They looked like any other family here in rural Michigan, but they are Dutch citizens. And they are faces of a fast-growing U.S. visa program in which foreigners can gain permanent residence by investing $500,000 in a U.S. project that creates at least 10 jobs.
Through the program, known as EB-5, the Dekkers have a half-million-dollar stake in the Marriott Marquis Hotel rising in the District next to the Washington Convention Center.
In return for their investment — and filing a foot-high stack of documents that includes bank and tax records, criminal background checks and even syphilis tests — they got five shiny new green cards in November.
The cards, emblazoned with their photos and an image of the Statue of Liberty, give them temporary residency that will become permanent in two years — so long as the Marriott project succeeds.
The Dekkers need it to keep their family together. Although they have lived on their farm off a country lane called Bad Axe Road since 2000, they had temporary visas that required their children to leave the country upon turning 21. Investing in the Marriott was their way to prevent that .
“We love our life here,” said Judith Dekker, 48. “We have invested so much money because we want to live here in Michigan. And we don’t want to split up our family.”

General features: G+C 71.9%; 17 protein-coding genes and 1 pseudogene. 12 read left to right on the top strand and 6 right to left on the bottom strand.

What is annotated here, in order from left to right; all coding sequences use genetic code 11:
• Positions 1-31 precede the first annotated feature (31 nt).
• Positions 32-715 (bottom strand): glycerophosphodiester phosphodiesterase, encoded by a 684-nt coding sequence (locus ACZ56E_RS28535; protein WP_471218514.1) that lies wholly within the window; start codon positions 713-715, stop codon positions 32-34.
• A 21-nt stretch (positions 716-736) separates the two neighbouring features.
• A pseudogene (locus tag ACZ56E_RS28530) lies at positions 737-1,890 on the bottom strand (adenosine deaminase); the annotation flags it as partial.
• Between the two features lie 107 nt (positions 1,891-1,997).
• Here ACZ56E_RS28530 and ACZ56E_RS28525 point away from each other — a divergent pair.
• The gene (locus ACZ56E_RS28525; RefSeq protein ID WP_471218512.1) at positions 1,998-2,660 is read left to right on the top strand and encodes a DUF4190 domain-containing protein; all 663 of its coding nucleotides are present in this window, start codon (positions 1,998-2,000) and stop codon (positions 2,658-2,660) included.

The EB-5 program is booming in popularity, driven largely by a struggling U.S. economy in which developers are searching for new sources of capital. It is also fueled by rising demand from foreigners looking for access to U.S. schools, safe investment in U.S. projects and — in the case of China, where most of the investors are from — greater freedom.
The program has broad bipartisan support in Congress, and key senators who are negotiating an overhaul of the immigration system have said they are leaning toward expanding visa programs that provide an immediate boost to the economy.
But others argue that the EB-5 program amounts to buying citizenship, and that it unfairly allows wealthy foreigners to cut the visa line ahead of others who have waited for years. ...
Nobody notices the most cogent objection that citizenship is being sold too cheaply. This is the direct analog of the huge violation of fiduciary duty when a corporate executive creates new stock in a publicly traded company and sells it too cheaply. But economists are largely impervious to grasping this analogy.
Three-quarters of all those visas have been issued since 2008, when the recession hit and developers started having trouble finding capital.
The program also provides cheap financing for U.S. developers. EB-5 investors are offered very small returns on their investment — usually about 1 to 3 percent — rather than the much higher rates developers would have to pay for traditional financing.